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Guns, No Butter | The Nation

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Guns, No Butter

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Democrats have rightly gone ballistic over the cynical White House efforts to use Iraq to change the subject of the fall elections. But the incessant beating of the war drums does more than distract voters from the sick economy: It makes the economy even sicker and weakens the Administration's ability to treat it.

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The recession is turning into prolonged stagnation. Employment is down. Incomes are down. Poverty and long-term unemployment are up sharply. Eight trillion dollars were lost as the stock market tanked. Seniors are forced back to work to pay for soaring drug prices. Consumers are starting to tighten their belts. Companies have cut investment and jobs but still have overcapacity. States and localities are slashing spending in the face of decreasing revenue. Record trade deficits require America to soak up unsustainable amounts of foreign investment, even as the corporate scandals expose systemic fraud that gives any sensate investor pause. And America's woes are spreading to the rest of the world.

The fear--widely discussed at the grim meetings of world bankers in Washington recently--is that one more shock to the economy could shatter the fragile confidence of consumers and investors. Falling demand would drive down prices, producing a deflationary spiral even with interest rates at record lows. Deflation afflicted Japan a decade ago, and it still has not recovered. And if America goes down, the rest of the world will surely follow.

In this situation, the war dance over Iraq is particularly corrosive, feeding the insecurity that undermines investment. The cost of the war, which White House economist Lawrence Lindsey puts at up to $200 billion, won't lift the economy from its doldrums, but it will handcuff any federal effort to help states and localities avoid devastating cuts in schools, police and other essential services. Meanwhile, oil prices are already rising as the buildup to war begins. This in itself may be sufficient to put the global economy into a tailspin.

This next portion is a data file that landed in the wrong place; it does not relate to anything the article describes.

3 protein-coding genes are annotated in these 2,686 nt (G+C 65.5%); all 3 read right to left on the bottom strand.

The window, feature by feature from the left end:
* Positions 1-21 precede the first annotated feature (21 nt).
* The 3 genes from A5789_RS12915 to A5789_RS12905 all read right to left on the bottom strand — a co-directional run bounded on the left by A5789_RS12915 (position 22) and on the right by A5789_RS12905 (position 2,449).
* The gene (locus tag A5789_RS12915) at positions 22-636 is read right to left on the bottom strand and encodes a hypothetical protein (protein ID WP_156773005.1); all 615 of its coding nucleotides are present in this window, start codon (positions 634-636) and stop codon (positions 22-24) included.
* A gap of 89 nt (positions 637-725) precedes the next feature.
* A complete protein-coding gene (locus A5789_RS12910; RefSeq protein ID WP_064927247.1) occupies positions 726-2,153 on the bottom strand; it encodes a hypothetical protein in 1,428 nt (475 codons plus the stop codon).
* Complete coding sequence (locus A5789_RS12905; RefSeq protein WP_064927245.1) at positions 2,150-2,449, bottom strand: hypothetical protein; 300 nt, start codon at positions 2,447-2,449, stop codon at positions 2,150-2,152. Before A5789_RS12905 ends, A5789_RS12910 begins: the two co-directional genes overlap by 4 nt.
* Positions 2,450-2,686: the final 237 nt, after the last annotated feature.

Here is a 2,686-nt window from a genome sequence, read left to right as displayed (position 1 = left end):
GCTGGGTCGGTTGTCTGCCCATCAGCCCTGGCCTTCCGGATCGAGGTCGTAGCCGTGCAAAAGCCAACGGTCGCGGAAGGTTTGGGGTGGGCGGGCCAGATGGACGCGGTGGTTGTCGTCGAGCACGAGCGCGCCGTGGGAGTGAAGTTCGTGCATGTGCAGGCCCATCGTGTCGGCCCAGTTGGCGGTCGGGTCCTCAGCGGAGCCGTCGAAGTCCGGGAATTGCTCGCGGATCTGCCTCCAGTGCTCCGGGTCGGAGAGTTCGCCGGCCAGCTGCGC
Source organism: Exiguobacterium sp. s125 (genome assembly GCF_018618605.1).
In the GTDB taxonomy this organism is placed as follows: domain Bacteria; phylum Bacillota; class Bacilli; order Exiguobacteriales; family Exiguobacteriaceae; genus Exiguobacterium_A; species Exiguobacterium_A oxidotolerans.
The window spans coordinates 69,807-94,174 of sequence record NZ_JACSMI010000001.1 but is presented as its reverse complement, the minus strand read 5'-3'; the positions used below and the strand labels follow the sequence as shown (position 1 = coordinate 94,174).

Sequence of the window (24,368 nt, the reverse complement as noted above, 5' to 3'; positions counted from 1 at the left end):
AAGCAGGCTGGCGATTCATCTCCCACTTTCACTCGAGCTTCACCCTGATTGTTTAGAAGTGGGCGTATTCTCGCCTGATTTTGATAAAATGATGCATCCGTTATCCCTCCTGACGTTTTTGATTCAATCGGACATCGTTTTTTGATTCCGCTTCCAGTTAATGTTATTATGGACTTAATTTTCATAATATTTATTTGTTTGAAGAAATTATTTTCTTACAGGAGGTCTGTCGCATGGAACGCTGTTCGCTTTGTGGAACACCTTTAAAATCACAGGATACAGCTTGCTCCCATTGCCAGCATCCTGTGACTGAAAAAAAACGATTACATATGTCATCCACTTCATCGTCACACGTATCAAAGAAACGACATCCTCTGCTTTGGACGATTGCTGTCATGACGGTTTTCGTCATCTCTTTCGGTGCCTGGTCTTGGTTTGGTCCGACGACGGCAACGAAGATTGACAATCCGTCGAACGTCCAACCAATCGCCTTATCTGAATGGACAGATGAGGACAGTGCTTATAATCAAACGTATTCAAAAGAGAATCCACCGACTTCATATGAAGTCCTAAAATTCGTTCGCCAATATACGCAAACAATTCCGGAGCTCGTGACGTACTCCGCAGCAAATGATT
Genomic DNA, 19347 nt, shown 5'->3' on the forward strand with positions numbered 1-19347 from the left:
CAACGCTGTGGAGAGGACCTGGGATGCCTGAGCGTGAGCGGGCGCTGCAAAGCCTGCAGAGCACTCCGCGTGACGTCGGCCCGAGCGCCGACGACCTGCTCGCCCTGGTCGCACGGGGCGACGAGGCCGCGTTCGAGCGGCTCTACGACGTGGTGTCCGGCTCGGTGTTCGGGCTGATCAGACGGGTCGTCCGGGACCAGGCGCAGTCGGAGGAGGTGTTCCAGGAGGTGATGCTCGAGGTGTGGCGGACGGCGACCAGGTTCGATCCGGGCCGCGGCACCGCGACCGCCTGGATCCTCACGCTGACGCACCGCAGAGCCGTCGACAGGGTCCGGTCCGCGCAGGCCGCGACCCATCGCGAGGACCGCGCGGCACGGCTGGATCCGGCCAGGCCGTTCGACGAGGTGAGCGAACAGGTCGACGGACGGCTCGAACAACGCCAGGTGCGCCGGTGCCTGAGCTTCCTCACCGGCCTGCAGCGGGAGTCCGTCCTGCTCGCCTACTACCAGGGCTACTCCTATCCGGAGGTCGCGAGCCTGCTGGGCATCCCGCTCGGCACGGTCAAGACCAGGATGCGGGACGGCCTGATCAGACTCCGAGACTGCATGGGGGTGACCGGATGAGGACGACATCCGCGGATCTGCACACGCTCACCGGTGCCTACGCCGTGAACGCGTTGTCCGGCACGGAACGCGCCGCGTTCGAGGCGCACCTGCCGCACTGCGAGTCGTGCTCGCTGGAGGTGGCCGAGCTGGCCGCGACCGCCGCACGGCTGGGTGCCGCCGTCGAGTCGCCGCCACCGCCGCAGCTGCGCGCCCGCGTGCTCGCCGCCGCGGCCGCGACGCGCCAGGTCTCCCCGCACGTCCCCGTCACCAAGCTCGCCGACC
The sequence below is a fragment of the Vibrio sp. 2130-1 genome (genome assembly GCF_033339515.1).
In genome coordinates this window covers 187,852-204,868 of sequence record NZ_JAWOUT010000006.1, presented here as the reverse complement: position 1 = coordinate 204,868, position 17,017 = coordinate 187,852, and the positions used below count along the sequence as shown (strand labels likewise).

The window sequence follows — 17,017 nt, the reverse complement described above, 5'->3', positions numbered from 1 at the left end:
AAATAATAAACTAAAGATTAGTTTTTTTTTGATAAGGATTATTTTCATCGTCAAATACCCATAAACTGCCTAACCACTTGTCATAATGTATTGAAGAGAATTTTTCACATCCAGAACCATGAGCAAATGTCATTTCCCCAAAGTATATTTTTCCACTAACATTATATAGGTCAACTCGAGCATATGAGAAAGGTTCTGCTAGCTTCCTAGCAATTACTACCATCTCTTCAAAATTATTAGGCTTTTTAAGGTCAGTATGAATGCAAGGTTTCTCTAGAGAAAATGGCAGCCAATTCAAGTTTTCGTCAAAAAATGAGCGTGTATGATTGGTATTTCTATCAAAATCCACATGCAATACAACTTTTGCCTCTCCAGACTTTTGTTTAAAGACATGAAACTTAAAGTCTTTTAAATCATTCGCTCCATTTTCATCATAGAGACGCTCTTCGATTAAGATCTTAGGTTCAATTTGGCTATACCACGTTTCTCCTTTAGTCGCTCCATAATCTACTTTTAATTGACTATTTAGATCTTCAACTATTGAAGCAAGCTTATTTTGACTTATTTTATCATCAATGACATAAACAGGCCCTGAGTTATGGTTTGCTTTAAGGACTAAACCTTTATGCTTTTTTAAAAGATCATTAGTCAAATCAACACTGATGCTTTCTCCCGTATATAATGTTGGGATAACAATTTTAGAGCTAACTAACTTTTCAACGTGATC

White House political guru Karl Rove is no doubt chortling over the success of his focus-on-the-war campaign in distracting voters from the corporate crime wave and the faltering economy. But Democrats, understandably distressed at the White House war-room politics, have contributed to their own plight. Led by the likes of Senator Joe Lieberman, staunch defender of unfettered executive stock options, they are too compromised to seize the banner of reform in the corporate scandals. And, unwilling to take on Bush's program of cutting taxes for the wealthy, they are too cowardly to offer a clear choice to the American people. Former Vice President Al Gore had it right on October 2 when he said, "President Bush believes that it is urgent that the Congress act on the issue of Saddam Hussein prior to the election on November 5. I think it's even more urgent that both the President and the Congress take action prior to the election to strengthen our economy." With or without the war scare, if Democrats were to gain electorally from Bush's economic failures, it would only be because voters harbor a default memory that assumes Democrats represent an alternative, even if they don't articulate one.

George Bush has always cared more about politics than policy--he's willing to use anything, even war, to partisan purpose. But this time, he has been too clever by half. He's changed the subject but failed his core responsibility: to deal with the real and present danger of an economic meltdown.

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